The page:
The Best Moves For Healthy Shoulders

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Shoulder impingement and pain is one of the most frequent injuries amongst athletes, body builders, and weekend warriors. What's worse, really common exercises — bench press, back squat, and dips — can put enough load on your shoulders to cause problems. Most of the trouble comes from mobility: If your shoulder lacks the range of motion it needs to handle these demands, you could be setting yourself up for heartbreak. 

It might be a no-brainer, but you lose shoulder mobility when the tissues surrounding the joint become stiff. Soft tissue around the shoulder includes all of the muscles, tendons, and the joint capsule — a lot of meat that can stiffen up and kill your mobility, opening you up to shoulder impingement and a heck of a lot of pain.

Essentially, if you want to prevent injury, maximize your strength and power, or workout more frequently, your shoulder needs to be mobile. Here’s how to make it mobile, and keep it that way:

Start with muscle releases. Releasing your pecs and rotator cuff muscles can help put the shoulder blade in a better position.

Pec Release

  • Stand facing the wall.
  • Place a lacrosse ball two inches below your collarbone and toward your armpit.
  • Move the ball right and left until you find a tender area.
  • Move your arm and shoulder forward and back, then up and down.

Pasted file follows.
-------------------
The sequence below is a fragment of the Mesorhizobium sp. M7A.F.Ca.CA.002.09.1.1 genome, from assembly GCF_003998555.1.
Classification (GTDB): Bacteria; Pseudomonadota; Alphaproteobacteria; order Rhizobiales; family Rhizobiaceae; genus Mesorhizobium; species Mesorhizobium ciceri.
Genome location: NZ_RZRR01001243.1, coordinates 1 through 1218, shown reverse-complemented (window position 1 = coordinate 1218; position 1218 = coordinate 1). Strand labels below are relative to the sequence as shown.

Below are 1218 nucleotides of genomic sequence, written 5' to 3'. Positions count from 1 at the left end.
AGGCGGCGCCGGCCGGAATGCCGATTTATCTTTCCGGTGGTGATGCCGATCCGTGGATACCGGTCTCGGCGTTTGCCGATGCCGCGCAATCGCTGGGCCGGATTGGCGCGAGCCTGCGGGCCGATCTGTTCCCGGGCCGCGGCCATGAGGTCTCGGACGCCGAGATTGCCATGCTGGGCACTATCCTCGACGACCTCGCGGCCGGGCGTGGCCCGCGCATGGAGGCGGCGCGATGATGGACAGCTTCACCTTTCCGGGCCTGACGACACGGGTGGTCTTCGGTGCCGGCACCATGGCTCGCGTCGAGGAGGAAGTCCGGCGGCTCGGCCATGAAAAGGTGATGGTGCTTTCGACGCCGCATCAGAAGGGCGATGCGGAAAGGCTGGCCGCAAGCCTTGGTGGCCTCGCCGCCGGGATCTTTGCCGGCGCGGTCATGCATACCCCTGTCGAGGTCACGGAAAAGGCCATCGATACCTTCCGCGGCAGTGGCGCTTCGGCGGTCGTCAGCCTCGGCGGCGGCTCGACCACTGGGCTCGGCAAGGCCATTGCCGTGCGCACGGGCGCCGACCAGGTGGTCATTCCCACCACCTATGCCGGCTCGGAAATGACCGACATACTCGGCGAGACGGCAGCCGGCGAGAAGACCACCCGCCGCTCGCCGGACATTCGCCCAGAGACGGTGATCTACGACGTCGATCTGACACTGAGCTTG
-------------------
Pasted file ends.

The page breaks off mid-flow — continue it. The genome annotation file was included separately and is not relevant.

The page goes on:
• Lean your body into the ball as much as your can tolerate.
  • Do these movements for 45 seconds or until the tension resolves.

Teres Release

  • Lying on your side, place the foam roller or lacrosse ball under and slightly behind your armpit.
  • Move up and down allowing the roller or ball to mobilize the muscles under your armpit and behind the shoulder.
  • Continue to move the roller or ball around to tender spots and do these movements for 45 seconds or until the tension resolves.
  • Find a tender spot for the roller or ball, and then move your arm in a punching motion across the front of your body.

Once the muscles are released, you can mobilize your shoulder joint to stay in a better position while performing common moves:

Shoulder Girdle

  • Place a band around the front of your shoulder. Have the band anchored across your body in the back angled downward. Try anchoring the band at or below waist level. Start with your arm at your side, elbow bent to 90 degrees, with your thumb up toward the ceiling. Raise your arm as if you were throwing a ball. Return the arm back to the starting position. Repeat.

Shoulder Inferior Glide

  • Stand and loop one end of an exercise band around the shoulder and step on the other end of the band to anchor the exercise band to the ground.
  • Make sure the band around the shoulder is at the shoulder joint. In this position, raise your arm straight in front of you, lifting it past 90 degrees at the shoulder. Bring back to 90 degrees.
  • Perform this motion for three sets of 10, taking a break after each set. 

Cross-Body Stretch

  • Reach your right arm across your body toward your left shoulder.
  • Keeping your elbow straight, reach your left arm to the outside of your elbow and pull your right arm toward your chest. You should feel a stretch along the back of your right shoulder.
  • Hold for 30 seconds and repeat three times.